Cecily just stared at him. What on earth was she supposed to say to that?


Tordesillas was... forbidding. That was the only word Cecily could think of to describe it. Perhaps it was because she knew that the place was a prison, but it gave her the same chill that the sight of the Tower always did. She couldn't imagine being forced to spend all her days here, as Philip's grandmother did.

And speaking of her husband... There was a grim anger in his face as he rode beside her looking up at the approaching castle, and it was an expression she'd never seen from him before. It told her how serious this was, and how much it mattered to him. Cecily didn't know how she felt about that. It had been comforting to think of Philip as a spoiled prince who didn't really care about anyone but himself, but here she was, faced with proof that he was not.

Someone reined in their horse by her other side, and Cecily turned to meet the eyes of her sister-in-law, Juana. Cecily liked Juana; she was much easier to get along with than her brother, with a sense of mischief that made Cecily wonder what would happen if Juana and Elizabeth ever met. But at the moment there was no tricksy gleam in Juana's dark eyes; just a quiet sadness.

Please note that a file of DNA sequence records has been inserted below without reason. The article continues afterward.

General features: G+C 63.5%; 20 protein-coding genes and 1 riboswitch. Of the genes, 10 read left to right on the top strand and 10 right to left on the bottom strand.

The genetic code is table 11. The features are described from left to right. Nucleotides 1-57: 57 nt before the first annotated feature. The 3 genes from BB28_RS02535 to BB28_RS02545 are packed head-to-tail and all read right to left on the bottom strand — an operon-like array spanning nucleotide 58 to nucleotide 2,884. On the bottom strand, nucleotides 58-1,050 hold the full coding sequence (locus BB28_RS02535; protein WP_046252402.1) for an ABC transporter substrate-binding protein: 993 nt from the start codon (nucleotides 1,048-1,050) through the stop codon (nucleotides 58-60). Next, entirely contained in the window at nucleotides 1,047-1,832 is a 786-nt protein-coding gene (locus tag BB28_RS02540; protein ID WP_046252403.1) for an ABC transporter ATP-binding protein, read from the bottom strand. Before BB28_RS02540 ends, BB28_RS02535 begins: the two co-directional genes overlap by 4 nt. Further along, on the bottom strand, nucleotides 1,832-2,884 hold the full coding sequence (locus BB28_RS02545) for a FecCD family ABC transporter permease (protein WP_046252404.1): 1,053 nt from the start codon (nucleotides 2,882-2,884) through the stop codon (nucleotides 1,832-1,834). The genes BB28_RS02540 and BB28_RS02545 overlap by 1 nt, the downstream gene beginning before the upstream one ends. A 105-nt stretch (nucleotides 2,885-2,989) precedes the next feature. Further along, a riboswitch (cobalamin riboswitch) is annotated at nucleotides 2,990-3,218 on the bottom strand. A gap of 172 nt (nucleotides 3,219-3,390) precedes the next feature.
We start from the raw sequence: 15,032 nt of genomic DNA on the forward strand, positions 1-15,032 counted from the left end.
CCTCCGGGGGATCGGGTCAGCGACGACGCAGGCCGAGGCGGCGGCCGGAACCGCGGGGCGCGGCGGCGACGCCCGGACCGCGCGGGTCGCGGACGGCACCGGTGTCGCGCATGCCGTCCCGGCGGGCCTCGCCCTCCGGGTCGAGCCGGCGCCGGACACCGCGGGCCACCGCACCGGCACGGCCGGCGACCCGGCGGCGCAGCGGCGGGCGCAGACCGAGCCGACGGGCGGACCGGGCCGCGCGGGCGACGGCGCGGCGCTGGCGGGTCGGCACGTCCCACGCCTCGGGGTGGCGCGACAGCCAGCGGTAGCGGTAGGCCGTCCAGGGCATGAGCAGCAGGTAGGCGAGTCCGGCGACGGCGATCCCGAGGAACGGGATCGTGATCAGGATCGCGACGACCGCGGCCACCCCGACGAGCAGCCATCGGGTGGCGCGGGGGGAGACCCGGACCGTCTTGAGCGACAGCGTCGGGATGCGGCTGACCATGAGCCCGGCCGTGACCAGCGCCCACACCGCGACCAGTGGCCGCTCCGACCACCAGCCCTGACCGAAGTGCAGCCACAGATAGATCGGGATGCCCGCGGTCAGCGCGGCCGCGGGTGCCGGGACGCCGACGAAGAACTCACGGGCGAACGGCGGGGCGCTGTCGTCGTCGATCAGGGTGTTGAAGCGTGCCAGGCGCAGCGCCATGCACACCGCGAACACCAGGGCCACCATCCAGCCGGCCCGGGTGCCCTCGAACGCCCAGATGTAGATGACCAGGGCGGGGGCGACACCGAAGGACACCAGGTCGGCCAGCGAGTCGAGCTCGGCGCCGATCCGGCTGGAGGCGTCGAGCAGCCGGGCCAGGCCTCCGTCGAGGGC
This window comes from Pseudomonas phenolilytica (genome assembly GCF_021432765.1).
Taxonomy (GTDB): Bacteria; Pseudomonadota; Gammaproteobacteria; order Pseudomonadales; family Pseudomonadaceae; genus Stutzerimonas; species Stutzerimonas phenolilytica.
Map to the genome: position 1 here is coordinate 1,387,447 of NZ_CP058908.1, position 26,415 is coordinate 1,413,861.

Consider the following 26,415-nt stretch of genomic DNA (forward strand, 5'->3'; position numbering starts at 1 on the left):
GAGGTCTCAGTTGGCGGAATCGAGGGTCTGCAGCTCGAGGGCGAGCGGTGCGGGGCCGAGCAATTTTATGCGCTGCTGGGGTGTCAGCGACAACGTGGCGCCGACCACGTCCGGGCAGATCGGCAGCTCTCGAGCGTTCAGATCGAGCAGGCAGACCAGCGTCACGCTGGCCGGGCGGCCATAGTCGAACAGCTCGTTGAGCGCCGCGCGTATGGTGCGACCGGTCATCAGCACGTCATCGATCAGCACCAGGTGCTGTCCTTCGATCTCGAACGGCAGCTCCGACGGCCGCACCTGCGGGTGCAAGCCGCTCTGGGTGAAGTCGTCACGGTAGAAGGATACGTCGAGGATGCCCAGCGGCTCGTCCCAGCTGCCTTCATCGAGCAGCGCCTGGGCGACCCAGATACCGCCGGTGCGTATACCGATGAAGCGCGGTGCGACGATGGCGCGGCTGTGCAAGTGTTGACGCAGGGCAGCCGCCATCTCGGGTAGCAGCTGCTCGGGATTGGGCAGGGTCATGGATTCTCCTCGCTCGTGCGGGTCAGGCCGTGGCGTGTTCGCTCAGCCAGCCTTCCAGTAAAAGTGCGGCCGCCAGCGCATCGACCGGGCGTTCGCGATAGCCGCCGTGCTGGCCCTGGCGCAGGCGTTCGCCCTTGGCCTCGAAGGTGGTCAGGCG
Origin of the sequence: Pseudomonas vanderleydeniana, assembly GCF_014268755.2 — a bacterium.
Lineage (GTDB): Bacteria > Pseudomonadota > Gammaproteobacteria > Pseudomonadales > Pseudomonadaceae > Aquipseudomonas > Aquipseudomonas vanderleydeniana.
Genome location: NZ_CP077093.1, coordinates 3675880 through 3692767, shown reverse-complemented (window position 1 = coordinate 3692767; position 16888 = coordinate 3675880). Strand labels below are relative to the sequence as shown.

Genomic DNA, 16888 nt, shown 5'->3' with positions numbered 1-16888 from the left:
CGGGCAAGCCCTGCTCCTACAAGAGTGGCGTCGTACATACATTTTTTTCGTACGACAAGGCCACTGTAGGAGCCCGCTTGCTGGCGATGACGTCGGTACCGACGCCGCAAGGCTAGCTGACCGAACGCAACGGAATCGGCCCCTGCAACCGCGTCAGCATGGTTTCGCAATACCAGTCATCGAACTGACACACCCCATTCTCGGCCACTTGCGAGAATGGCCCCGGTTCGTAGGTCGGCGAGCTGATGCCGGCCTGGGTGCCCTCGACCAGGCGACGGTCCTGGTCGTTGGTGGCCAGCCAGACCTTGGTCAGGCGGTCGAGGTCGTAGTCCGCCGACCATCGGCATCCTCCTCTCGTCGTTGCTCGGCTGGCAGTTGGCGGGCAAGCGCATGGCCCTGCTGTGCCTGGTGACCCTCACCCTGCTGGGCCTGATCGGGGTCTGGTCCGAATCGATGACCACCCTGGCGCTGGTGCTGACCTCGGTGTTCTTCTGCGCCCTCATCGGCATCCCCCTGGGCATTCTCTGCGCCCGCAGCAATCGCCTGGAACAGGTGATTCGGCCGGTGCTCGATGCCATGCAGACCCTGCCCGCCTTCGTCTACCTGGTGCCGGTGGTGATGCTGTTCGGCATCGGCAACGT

"I was named for her, you know," she said quietly. "Philip took it worse than I did, when we met her and realized that she wasn't... He feels he has his crown by thievery, and it bothers him. Even though our grandmother has given him her blessing – more than she ever gave to Father, I suspect – he feels like it should be her running Spain, not him."

Cecily bit her lip. She didn't want to sympathize with Philip, but... That was terrible, and for a moment she had an urge to tell him that he was foolish, and he was a good Regent – she didn't like her husband but a blind man could see how seriously he took his duty to his country. She would acknowledge that one good trait in him. And she would even admit that he didn't deserve the guilt that he was carrying over this. His father did it, not him.

She just didn't want to have to tell Philip that. It wasn't her place to do it.

They reached the castle and timid servants led their horses away and trailed them as they went inside. Philip waved everyone, even Juana, away and beckoned to Cecily. For once she went without any irritation. She was too nervous for that.

He led her up a long flight of stairs, to what she thought had to be the highest floor in the entire building, until they stood before a heavy wooden door. Philip pushed it open, and Cecily held her breath, not at all sure what she would find inside.

A/N: Er, no, that's not a cliffhanger after all this time, why would you think that... The good news is, I actually have some idea of how the next chapter's supposed to go, if it helps.